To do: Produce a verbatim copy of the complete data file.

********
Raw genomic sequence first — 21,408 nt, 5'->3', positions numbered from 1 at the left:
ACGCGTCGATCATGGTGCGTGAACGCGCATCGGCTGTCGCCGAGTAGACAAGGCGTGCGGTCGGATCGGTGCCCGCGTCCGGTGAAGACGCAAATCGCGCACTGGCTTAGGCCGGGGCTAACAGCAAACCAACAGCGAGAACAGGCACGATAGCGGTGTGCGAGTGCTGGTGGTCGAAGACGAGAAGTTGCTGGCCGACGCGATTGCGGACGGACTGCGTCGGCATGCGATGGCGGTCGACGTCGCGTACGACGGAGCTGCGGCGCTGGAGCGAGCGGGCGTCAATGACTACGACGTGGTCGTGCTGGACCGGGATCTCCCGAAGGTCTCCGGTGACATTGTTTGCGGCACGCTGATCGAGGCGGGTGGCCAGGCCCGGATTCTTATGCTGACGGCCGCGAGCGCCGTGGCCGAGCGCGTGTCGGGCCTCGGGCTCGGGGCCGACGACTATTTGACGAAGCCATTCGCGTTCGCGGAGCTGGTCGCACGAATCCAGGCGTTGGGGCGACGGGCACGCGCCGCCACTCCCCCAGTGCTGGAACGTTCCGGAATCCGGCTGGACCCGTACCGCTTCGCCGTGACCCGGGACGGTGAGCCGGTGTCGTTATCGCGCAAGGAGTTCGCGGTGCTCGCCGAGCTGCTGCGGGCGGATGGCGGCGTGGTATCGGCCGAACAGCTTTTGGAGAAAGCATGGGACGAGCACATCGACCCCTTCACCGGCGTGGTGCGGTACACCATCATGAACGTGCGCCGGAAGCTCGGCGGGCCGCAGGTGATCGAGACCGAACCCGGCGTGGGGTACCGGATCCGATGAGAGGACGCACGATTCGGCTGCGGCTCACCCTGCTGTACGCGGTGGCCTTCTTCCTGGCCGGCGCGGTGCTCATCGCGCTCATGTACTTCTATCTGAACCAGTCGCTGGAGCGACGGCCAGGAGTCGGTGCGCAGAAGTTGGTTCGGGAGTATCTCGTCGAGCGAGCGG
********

Raw genomic sequence first — 21,408 nt, 5'->3', positions numbered from 1 at the left:
ACGCGTCGATCATGGTGCGTGAACGCGCATCGGCTGTCGCCGAGTAGACAAGGCGTGCGGTCGGATCGGTGCCCGCGTCCGGTGAAGACGCAAATCGCGCACTGGCTTAGGCCGGGGCTAACAGCAAACCAACAGCGAGAACAGGCACGATAGCGGTGTGCGAGTGCTGGTGGTCGAAGACGAGAAGTTGCTGGCCGACGCGATTGCGGACGGACTGCGTCGGCATGCGATGGCGGTCGACGTCGCGTACGACGGAGCTGCGGCGCTGGAGCGAGCGGGCGTCAATGACTACGACGTGGTCGTGCTGGACCGGGATCTCCCGAAGGTCTCCGGTGACATTGTTTGCGGCACGCTGATCGAGGCGGGTGGCCAGGCCCGGATTCTTATGCTGACGGCCGCGAGCGCCGTGGCCGAGCGCGTGTCGGGCCTCGGGCTCGGGGCCGACGACTATTTGACGAAGCCATTCGCGTTCGCGGAGCTGGTCGCACGAATCCAGGCGTTGGGGCGACGGGCACGCGCCGCCACTCCCCCAGTGCTGGAACGTTCCGGAATCCGGCTGGACCCGTACCGCTTCGCCGTGACCCGGGACGGTGAGCCGGTGTCGTTATCGCGCAAGGAGTTCGCGGTGCTCGCCGAGCTGCTGCGGGCGGATGGCGGCGTGGTATCGGCCGAACAGCTTTTGGAGAAAGCATGGGACGAGCACATCGACCCCTTCACCGGCGTGGTGCGGTACACCATCATGAACGTGCGCCGGAAGCTCGGCGGGCCGCAGGTGATCGAGACCGAACCCGGCGTGGGGTACCGGATCCGATGAGAGGACGCACGATTCGGCTGCGGCTCACCCTGCTGTACGCGGTGGCCTTCTTCCTGGCCGGCGCGGTGCTCATCGCGCTCATGTACTTCTATCTGAACCAGTCGCTGGAGCGACGGCCAGGAGTCGGTGCGCAGAAGTTGGTTCGGGAGTATCTCGTCGAGCGAGCGG